I have worked in a veterinary clinic for almost 10 years. I am also a pet owner and have had my share of problems. I want the issue fixed, but truth be told, I’m a bit lazy. I want a shot or pill or something to happen magically. On top of it all, I feel an added pressure to have all the answers given where I work.
My issues may not be your issues, but the one thing that connects us all is having patience. My family adopted two cats in January of 2013 from Waverly Pet Rescue. The cats were fostered separately and never met until we brought them home. I am a veteran cat owner and have brought new cats into our home without incident. I took things slowly. I kept them separated and let them meet through a cat carrier. I let them eat near each other in carriers and I sprayed Feliway everywhere. In the past this worked like a charm.
Not so with Fred and Daphne. We had problems. Fred would attack Daphne to the point they couldn’t be together. Fred was so wonderful with us, why couldn’t he be with Daphne? I started to question my knowledge. I even started to question the adoption. Did one of them need to go? I couldn’t imagine giving one up, but how could I keep two cats separated forever?
I kept reading and questioning. I sprayed more Feliway. I considered medications. One month turned into 4 and then into 6 of keeping them separated. Our family went about our daily routine and from time to time I would introduce them again. Meetings would not end well and I felt defeated. I talked with a former co-worker, Natalie, who is the ultimate “Cat Whisperer.” She convinced me to open all the doors, supervise the cats, but just let things happen. So I did.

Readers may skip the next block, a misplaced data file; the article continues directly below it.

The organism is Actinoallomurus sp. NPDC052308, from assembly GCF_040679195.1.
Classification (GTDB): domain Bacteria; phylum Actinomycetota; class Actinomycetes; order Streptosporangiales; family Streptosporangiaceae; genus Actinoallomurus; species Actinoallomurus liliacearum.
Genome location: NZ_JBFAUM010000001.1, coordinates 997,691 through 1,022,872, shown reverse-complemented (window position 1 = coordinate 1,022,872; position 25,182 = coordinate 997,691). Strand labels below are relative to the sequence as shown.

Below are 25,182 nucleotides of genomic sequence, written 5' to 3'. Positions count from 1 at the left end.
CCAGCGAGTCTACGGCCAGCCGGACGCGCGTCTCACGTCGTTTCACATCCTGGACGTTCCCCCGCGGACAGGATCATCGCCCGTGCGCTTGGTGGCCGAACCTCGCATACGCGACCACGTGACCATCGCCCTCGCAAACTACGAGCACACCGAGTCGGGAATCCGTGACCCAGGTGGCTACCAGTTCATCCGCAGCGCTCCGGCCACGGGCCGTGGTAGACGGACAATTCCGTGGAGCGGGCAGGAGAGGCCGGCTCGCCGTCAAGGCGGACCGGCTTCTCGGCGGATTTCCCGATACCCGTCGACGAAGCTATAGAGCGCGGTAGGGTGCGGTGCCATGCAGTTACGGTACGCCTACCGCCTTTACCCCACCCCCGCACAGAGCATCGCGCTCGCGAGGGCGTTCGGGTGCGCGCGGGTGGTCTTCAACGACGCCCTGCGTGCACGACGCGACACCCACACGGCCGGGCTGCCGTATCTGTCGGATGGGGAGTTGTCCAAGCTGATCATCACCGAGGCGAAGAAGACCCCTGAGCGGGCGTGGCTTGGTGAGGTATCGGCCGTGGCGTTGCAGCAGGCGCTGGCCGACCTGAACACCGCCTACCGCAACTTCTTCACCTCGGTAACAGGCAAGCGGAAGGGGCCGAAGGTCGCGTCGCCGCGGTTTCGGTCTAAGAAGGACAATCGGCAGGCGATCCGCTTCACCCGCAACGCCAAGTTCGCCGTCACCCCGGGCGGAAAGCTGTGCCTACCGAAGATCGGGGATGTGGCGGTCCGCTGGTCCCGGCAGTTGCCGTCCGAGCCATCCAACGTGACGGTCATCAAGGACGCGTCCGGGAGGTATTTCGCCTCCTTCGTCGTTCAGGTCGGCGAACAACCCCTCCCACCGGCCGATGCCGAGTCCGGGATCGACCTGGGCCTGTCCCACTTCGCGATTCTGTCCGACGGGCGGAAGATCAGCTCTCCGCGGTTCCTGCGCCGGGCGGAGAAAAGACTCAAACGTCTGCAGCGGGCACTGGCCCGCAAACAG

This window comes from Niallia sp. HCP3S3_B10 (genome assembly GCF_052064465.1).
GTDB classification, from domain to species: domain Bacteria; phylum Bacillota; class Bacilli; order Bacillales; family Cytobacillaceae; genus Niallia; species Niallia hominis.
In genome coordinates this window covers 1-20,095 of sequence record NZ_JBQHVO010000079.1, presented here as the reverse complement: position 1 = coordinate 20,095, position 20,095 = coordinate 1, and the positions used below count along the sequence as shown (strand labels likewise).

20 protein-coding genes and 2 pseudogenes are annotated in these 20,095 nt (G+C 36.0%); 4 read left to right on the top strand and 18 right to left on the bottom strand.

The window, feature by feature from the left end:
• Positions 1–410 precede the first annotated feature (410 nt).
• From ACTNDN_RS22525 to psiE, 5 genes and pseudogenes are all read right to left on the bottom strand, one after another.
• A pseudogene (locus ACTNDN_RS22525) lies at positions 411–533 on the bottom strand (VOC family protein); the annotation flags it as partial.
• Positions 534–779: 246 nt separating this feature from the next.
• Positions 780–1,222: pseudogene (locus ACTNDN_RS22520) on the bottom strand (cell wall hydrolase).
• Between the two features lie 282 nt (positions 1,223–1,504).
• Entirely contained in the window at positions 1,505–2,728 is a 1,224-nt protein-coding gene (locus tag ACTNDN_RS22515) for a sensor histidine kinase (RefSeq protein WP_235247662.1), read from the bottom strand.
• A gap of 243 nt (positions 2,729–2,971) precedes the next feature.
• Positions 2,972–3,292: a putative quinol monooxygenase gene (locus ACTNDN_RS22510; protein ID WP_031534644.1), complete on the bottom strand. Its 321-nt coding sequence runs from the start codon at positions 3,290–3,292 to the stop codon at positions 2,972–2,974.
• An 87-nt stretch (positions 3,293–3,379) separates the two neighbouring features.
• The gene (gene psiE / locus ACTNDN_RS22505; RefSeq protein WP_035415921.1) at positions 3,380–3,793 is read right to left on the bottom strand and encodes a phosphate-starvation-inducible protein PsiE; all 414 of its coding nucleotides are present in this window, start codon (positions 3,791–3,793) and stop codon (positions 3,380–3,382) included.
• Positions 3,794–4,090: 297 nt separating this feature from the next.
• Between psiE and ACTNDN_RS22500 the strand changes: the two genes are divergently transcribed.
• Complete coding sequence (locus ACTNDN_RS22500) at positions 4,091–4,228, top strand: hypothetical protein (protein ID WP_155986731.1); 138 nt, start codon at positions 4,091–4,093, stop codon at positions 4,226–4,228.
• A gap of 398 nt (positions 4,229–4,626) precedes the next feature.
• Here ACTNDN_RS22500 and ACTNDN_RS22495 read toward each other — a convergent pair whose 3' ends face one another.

At times I felt bad. Fred chased Daphne. He could be relentless. I felt guilty when she would hide under the bed. I felt terrible that she wouldn’t ever join us downstairs. Then I realized she has 3 bedrooms to explore upstairs, a scratching post, her own “commode”, food, water, and a perch next to a sunny window. Her life is not horrible. It is certainly better than being outside and pregnant like she had been before. It just wasn’t the life I had envisioned.
We have had Fred and Daphne for one year now. The year didn’t go as I thought it would, but over time, the attacks have slowed. He still chases her at times, but she ventures downstairs on occasion. The cats will never be best friends, but they have learned to tolerate each other. I learned to tolerate doors being closed and to share my bathroom with Daphne’s litter box. I learned she would rather spend evenings snuggled with one of our boys than sit on the couch with me. I learned to see and do things differently. Most of all, I learned about patience.
I am reminded of this every day when I see families working with tough issues: The pet with failing kidneys requiring daily fluids, the puppy learning to potty outside, the non-stop itching dog, and even the cat not using the litter box. To all my fellow pet owners, there are no easy answers to our problems. There is no timeline on fixing them. There is no magic pill. Happy endings do exist, but they may not be when or how we imagined. We simply need the patience to see them.
This post was written by Kirsten Linney who has worked at Den Herder Veterinary Hospital since 2004. She started in the front office and now works behind the scenes on all things financial and most recently has tried her hand at social media. She grew up on a small farm north of Ames with dogs, cats, pigs, horses, sheep, and one cow. She and her husband have loved 6 different cats in their adult lives and currently are enamored with two cats, Fred (named after ISU men’s basketball coach Fred Hoiberg) and Daphne. They also have three little boys, one of whom will hopefully become a veterinarian one day.